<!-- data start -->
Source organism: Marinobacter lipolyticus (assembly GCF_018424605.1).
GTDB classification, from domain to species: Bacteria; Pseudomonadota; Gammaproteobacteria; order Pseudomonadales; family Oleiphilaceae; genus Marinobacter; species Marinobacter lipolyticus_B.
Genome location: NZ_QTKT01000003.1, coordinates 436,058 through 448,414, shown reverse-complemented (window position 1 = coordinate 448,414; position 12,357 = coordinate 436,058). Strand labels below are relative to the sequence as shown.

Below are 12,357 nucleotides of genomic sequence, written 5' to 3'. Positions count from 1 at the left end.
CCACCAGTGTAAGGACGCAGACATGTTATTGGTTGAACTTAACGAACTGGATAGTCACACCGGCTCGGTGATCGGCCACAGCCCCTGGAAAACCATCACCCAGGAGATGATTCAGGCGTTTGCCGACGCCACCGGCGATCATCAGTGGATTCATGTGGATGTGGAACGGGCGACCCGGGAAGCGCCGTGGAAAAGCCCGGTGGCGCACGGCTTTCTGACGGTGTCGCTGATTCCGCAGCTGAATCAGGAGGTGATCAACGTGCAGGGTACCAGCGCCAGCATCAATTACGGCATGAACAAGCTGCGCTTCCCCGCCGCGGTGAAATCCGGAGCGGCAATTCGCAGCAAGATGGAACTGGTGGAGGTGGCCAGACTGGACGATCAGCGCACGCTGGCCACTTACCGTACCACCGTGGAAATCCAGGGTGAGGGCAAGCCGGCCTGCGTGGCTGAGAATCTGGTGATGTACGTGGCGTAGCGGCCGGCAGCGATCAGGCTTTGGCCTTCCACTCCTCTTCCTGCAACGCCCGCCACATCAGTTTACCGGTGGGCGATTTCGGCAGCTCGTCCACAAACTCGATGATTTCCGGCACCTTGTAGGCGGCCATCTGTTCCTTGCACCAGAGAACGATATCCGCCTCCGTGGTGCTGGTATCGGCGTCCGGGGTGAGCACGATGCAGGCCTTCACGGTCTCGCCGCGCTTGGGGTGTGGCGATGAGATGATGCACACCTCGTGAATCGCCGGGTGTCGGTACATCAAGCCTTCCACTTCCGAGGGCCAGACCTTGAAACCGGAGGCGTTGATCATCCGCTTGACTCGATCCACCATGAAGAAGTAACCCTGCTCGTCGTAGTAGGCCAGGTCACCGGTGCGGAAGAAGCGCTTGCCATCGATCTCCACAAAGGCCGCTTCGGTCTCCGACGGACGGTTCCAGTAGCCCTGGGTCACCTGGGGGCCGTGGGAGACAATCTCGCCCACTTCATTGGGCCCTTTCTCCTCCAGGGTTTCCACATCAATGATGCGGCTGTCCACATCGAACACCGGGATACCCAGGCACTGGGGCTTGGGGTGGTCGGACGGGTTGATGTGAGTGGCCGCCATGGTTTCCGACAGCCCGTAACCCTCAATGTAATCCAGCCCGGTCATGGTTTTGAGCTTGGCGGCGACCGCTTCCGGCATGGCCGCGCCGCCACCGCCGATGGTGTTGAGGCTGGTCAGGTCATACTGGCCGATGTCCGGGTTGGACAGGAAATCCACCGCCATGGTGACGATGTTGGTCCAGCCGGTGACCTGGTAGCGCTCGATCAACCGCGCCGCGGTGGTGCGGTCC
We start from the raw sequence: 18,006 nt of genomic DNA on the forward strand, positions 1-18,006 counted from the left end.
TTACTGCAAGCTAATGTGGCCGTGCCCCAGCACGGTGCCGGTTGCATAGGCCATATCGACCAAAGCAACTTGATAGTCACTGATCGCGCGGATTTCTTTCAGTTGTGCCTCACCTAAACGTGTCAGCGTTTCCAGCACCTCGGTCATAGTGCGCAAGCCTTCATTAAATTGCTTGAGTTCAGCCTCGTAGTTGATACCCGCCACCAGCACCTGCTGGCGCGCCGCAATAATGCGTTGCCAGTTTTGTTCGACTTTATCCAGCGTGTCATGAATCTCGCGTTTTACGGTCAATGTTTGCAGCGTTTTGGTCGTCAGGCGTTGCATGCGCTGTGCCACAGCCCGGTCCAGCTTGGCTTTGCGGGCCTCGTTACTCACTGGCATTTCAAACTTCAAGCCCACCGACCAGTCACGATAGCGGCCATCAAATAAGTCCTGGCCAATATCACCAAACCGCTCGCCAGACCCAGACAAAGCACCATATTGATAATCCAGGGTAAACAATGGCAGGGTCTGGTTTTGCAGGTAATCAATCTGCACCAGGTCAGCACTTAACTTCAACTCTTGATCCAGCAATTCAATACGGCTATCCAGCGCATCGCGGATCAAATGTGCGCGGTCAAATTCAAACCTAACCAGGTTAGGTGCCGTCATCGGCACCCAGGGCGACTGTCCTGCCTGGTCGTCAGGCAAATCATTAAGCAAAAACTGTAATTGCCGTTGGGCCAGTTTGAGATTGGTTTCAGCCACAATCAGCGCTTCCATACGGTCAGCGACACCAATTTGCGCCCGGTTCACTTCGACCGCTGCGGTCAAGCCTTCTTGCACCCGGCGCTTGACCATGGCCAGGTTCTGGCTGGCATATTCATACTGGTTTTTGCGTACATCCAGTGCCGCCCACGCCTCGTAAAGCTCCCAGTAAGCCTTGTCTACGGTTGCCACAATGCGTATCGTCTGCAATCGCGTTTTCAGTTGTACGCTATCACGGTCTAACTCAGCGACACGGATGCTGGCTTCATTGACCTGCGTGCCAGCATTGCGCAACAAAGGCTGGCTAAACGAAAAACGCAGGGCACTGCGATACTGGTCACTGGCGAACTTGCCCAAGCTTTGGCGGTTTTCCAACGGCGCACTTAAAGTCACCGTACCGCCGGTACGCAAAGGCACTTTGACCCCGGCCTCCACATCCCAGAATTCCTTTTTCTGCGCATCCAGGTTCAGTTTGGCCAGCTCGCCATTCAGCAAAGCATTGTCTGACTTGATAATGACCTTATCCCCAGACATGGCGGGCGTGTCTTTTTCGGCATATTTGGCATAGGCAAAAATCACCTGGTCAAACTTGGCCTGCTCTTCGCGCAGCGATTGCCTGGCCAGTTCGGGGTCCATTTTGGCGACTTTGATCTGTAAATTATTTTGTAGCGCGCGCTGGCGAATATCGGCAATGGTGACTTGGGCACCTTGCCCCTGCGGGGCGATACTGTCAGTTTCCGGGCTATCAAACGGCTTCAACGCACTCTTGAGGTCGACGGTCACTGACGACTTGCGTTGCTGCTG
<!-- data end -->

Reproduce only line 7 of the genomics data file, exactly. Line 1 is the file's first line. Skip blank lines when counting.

TTACTGCAAGCTAATGTGGCCGTGCCCCAGCACGGTGCCGGTTGCATAGGCCATATCGACCAAAGCAACTTGATAGTCACTGATCGCGCGGATTTCTTTCAGTTGTGCCTCACCTAAACGTGTCAGCGTTTCCAGCACCTCGGTCATAGTGCGCAAGCCTTCATTAAATTGCTTGAGTTCAGCCTCGTAGTTGATACCCGCCACCAGCACCTGCTGGCGCGCCGCAATAATGCGTTGCCAGTTTTGTTCGACTTTATCCAGCGTGTCATGAATCTCGCGTTTTACGGTCAATGTTTGCAGCGTTTTGGTCGTCAGGCGTTGCATGCGCTGTGCCACAGCCCGGTCCAGCTTGGCTTTGCGGGCCTCGTTACTCACTGGCATTTCAAACTTCAAGCCCACCGACCAGTCACGATAGCGGCCATCAAATAAGTCCTGGCCAATATCACCAAACCGCTCGCCAGACCCAGACAAAGCACCATATTGATAATCCAGGGTAAACAATGGCAGGGTCTGGTTTTGCAGGTAATCAATCTGCACCAGGTCAGCACTTAACTTCAACTCTTGATCCAGCAATTCAATACGGCTATCCAGCGCATCGCGGATCAAATGTGCGCGGTCAAATTCAAACCTAACCAGGTTAGGTGCCGTCATCGGCACCCAGGGCGACTGTCCTGCCTGGTCGTCAGGCAAATCATTAAGCAAAAACTGTAATTGCCGTTGGGCCAGTTTGAGATTGGTTTCAGCCACAATCAGCGCTTCCATACGGTCAGCGACACCAATTTGCGCCCGGTTCACTTCGACCGCTGCGGTCAAGCCTTCTTGCACCCGGCGCTTGACCATGGCCAGGTTCTGGCTGGCATATTCATACTGGTTTTTGCGTACATCCAGTGCCGCCCACGCCTCGTAAAGCTCCCAGTAAGCCTTGTCTACGGTTGCCACAATGCGTATCGTCTGCAATCGCGTTTTCAGTTGTACGCTATCACGGTCTAACTCAGCGACACGGATGCTGGCTTCATTGACCTGCGTGCCAGCATTGCGCAACAAAGGCTGGCTAAACGAAAAACGCAGGGCACTGCGATACTGGTCACTGGCGAACTTGCCCAAGCTTTGGCGGTTTTCCAACGGCGCACTTAAAGTCACCGTACCGCCGGTACGCAAAGGCACTTTGACCCCGGCCTCCACATCCCAGAATTCCTTTTTCTGCGCATCCAGGTTCAGTTTGGCCAGCTCGCCATTCAGCAAAGCATTGTCTGACTTGATAATGACCTTATCCCCAGACATGGCGGGCGTGTCTTTTTCGGCATATTTGGCATAGGCAAAAATCACCTGGTCAAACTTGGCCTGCTCTTCGCGCAGCGATTGCCTGGCCAGTTCGGGGTCCATTTTGGCGACTTTGATCTGTAAATTATTTTGTAGCGCGCGCTGGCGAATATCGGCAATGGTGACTTGGGCACCTTGCCCCTGCGGGGCGATACTGTCAGTTTCCGGGCTATCAAACGGCTTCAACGCACTCTTGAGGTCGACGGTCACTGACGACTTGCGTTGCTGCTG